In search of a strong drink after a rough day, my friend and I headed to Redhill Blues on Sanchaung’s Zawtika Street. The venue is billed as a ‘prohibition-era style speakeasy bar’, secretive bars where Americans could sneak a drink when alcohol sales were banned in the 1920s. This style of bar has come back into fashion with modern-day speakeasies popping up in major cities from New York to Hong Kong and we were as interested to see how this concept played out in Yangon.
Like many speakeasy bars, both old and new, the entrance to Redhill Blues is obscure and we walked past it twice before spotting the dark blue door. Further adding to the secrecy, a keypad entry system is set up at the door and customers must call in advance to get the code, which changes nightly.
The interior is cozy, with low tables and sofas to seat around 40 with an additional 10 stools at the bar. Dark turquoise walls and the hipster-approved faux antler chandeliers created a nice vibe. Or would have had the music been better. The playlist of Bon Jovi cover songs was bad to the point of being amusing. At one point, the music stopped and the opening riffs of ZZ Top’s ‘La Grange’ played which was a far better soundtrack for a bar such as this. Sadly, the melodic joy was short-lived as the song stopped midtrack and fake Bon Jovi returned.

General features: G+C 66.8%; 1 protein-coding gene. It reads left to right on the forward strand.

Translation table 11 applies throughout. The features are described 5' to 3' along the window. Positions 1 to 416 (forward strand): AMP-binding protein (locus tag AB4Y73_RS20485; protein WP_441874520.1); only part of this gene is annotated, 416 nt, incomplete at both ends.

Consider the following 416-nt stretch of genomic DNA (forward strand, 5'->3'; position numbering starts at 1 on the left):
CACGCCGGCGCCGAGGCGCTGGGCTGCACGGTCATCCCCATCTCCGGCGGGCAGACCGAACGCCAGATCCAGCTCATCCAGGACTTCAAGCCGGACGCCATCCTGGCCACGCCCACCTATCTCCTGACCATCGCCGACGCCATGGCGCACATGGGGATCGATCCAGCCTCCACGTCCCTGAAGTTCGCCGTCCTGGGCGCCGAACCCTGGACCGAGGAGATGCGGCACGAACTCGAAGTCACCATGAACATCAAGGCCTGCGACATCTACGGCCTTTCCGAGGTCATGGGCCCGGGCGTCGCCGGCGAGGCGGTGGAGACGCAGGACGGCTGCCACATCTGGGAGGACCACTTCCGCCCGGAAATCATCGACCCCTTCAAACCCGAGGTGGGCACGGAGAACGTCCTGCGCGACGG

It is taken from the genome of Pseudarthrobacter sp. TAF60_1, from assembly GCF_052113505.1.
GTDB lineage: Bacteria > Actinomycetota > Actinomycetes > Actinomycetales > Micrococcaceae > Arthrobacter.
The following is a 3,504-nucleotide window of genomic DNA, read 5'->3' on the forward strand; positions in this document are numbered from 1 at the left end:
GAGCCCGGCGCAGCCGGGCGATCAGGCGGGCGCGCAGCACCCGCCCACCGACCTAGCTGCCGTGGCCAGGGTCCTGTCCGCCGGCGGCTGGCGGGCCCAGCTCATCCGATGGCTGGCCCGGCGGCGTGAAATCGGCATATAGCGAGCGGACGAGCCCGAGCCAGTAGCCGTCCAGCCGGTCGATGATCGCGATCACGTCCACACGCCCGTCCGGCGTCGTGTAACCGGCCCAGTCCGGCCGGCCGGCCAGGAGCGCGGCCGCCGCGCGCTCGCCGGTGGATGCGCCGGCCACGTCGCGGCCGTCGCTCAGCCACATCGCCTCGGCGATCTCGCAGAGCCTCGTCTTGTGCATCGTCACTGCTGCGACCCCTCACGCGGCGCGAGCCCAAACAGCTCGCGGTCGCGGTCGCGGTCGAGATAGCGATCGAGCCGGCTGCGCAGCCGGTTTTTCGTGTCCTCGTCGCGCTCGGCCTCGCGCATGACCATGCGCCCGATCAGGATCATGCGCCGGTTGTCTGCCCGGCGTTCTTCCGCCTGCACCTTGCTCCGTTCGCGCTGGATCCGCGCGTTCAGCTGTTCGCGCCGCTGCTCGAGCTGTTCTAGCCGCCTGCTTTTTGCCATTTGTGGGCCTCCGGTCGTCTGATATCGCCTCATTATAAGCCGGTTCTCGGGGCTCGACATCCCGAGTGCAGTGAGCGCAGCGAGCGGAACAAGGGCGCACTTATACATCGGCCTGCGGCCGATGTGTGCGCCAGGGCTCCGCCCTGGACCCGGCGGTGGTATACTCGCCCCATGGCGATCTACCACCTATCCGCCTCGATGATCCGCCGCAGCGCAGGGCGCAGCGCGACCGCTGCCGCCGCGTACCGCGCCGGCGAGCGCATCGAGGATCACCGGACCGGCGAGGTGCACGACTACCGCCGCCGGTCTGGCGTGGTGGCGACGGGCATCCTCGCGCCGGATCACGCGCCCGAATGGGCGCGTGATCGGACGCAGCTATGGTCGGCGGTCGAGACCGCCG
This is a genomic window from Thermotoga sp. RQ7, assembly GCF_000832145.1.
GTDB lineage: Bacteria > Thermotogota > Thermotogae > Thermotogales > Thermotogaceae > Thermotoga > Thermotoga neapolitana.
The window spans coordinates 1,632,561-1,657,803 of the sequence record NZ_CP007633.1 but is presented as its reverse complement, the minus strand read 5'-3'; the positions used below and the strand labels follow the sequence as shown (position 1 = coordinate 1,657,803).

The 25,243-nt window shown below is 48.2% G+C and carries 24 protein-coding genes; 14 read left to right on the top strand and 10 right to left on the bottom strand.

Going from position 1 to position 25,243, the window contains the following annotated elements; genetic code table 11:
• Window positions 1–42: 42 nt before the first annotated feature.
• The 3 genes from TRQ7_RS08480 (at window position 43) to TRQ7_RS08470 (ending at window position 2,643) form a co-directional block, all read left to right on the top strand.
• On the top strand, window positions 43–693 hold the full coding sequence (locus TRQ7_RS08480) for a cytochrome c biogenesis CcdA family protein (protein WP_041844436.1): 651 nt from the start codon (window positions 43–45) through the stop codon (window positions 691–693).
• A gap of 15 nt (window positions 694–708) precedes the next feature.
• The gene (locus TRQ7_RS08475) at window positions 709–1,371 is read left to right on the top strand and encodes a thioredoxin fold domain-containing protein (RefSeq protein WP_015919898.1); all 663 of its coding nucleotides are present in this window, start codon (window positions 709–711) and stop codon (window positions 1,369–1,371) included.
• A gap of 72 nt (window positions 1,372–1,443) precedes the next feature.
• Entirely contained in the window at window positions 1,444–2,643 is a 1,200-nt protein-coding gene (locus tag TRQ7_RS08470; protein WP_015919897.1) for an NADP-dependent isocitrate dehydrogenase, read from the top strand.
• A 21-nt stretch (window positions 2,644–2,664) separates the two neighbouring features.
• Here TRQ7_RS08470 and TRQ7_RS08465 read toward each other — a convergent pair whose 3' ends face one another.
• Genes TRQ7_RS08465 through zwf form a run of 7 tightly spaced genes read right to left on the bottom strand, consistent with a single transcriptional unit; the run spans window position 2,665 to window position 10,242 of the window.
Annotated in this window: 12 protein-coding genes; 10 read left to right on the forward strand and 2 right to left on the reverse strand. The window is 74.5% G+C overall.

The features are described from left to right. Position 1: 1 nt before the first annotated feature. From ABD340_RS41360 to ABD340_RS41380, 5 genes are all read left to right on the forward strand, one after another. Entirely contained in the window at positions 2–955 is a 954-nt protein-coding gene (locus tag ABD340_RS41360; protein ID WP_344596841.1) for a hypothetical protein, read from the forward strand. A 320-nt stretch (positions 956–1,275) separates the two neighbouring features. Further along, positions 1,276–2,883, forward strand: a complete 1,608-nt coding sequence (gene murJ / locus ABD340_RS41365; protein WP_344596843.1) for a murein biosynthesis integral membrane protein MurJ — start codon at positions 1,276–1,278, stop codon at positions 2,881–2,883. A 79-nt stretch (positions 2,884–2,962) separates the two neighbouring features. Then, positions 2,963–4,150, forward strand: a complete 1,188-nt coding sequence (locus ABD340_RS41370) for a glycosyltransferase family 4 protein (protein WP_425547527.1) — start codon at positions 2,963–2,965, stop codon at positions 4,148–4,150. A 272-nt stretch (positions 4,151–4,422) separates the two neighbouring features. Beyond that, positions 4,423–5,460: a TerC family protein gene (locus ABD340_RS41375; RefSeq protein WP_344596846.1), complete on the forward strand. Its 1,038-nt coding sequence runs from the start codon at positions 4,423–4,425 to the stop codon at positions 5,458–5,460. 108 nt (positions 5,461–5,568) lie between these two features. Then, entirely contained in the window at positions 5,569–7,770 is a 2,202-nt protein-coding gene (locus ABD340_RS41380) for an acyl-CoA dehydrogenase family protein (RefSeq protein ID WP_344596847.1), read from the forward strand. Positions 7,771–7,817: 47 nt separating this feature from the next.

But we were at Redhill Blues to drink and so we got down to business and ordered. I opted for the first drink on the list: the bar’s signature Redhill Mules which was described as a mix of vodka and ‘homemade Centella gigger beer’. The drink arrived in a copper cup, as is customary for a Moscow Mule, and topped with Centella (pennywort) leaves. Ginger was the dominate flavour, confirming my suspicion that the menu had a typo, and the measure of vodka was large enough to provide a decent kick.
My drinking buddy sampled the Drunk By Mandalay Moat cocktail. Made of Mandalay Rum, local espresso, Pandan syrup and vanilla, this elaborate concoction of ingredients was the star of the night. It was a too small a serving to make anyone drunk, as the name would suggest, but the taste was dynamite. The bitterness of the espresso paired wonderfully with the rich rum and sweet flavourings.
Looking to order the next round, we were told that some of our preferred tipples were unavailable, so we opted for a classic Negroni and a draft Tiger beer. Having been impressed by the first two cocktails, I was looking forward to the Negroni. However, the bartender must have been a bit heavy-handed with the vermouth as the drink was sickeningly sweet. Thankfully my friend shared his beer which I used as a chaser to finish off the drink and wrap up our visit.
The cocktails at Redhill Blues range in price from 6,000 – 7,000 kyats per drink and draft beer is 2,000 kyats per glass. A small menu of snack items is available, such as French fries and fried pork ribs, to help soak up the alcohol. While my first experience at Redhill Blues was hit and miss, I would be willing to give it a second chance – but only if they change the playlist!
Call in advance for passcode: 09799181199